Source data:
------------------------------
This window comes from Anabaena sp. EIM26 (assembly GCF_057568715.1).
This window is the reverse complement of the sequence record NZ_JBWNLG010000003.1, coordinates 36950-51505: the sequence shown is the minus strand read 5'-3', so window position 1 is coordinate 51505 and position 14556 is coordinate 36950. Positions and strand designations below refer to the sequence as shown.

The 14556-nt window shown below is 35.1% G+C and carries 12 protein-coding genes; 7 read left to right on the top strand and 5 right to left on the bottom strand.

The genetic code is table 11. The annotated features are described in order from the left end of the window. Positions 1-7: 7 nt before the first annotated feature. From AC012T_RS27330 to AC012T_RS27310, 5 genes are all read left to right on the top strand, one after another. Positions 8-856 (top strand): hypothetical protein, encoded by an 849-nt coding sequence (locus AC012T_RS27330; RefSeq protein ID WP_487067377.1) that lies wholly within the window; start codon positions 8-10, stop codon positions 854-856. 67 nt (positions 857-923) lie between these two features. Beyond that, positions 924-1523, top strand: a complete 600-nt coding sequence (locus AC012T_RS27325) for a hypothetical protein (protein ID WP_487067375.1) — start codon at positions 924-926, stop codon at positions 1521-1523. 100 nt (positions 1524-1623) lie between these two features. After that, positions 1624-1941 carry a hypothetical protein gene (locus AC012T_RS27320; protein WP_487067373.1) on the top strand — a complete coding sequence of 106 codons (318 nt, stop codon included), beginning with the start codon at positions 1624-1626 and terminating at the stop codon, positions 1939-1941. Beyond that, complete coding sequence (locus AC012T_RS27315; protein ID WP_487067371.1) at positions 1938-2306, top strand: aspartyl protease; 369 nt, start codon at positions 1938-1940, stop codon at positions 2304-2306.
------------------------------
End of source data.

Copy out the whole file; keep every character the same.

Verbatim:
This window comes from Anabaena sp. EIM26 (assembly GCF_057568715.1).
This window is the reverse complement of the sequence record NZ_JBWNLG010000003.1, coordinates 36950-51505: the sequence shown is the minus strand read 5'-3', so window position 1 is coordinate 51505 and position 14556 is coordinate 36950. Positions and strand designations below refer to the sequence as shown.

The 14556-nt window shown below is 35.1% G+C and carries 12 protein-coding genes; 7 read left to right on the top strand and 5 right to left on the bottom strand.

The genetic code is table 11. The annotated features are described in order from the left end of the window. Positions 1-7: 7 nt before the first annotated feature. From AC012T_RS27330 to AC012T_RS27310, 5 genes are all read left to right on the top strand, one after another. Positions 8-856 (top strand): hypothetical protein, encoded by an 849-nt coding sequence (locus AC012T_RS27330; RefSeq protein ID WP_487067377.1) that lies wholly within the window; start codon positions 8-10, stop codon positions 854-856. 67 nt (positions 857-923) lie between these two features. Beyond that, positions 924-1523, top strand: a complete 600-nt coding sequence (locus AC012T_RS27325) for a hypothetical protein (protein ID WP_487067375.1) — start codon at positions 924-926, stop codon at positions 1521-1523. 100 nt (positions 1524-1623) lie between these two features. After that, positions 1624-1941 carry a hypothetical protein gene (locus AC012T_RS27320; protein WP_487067373.1) on the top strand — a complete coding sequence of 106 codons (318 nt, stop codon included), beginning with the start codon at positions 1624-1626 and terminating at the stop codon, positions 1939-1941. Beyond that, complete coding sequence (locus AC012T_RS27315; protein ID WP_487067371.1) at positions 1938-2306, top strand: aspartyl protease; 369 nt, start codon at positions 1938-1940, stop codon at positions 2304-2306.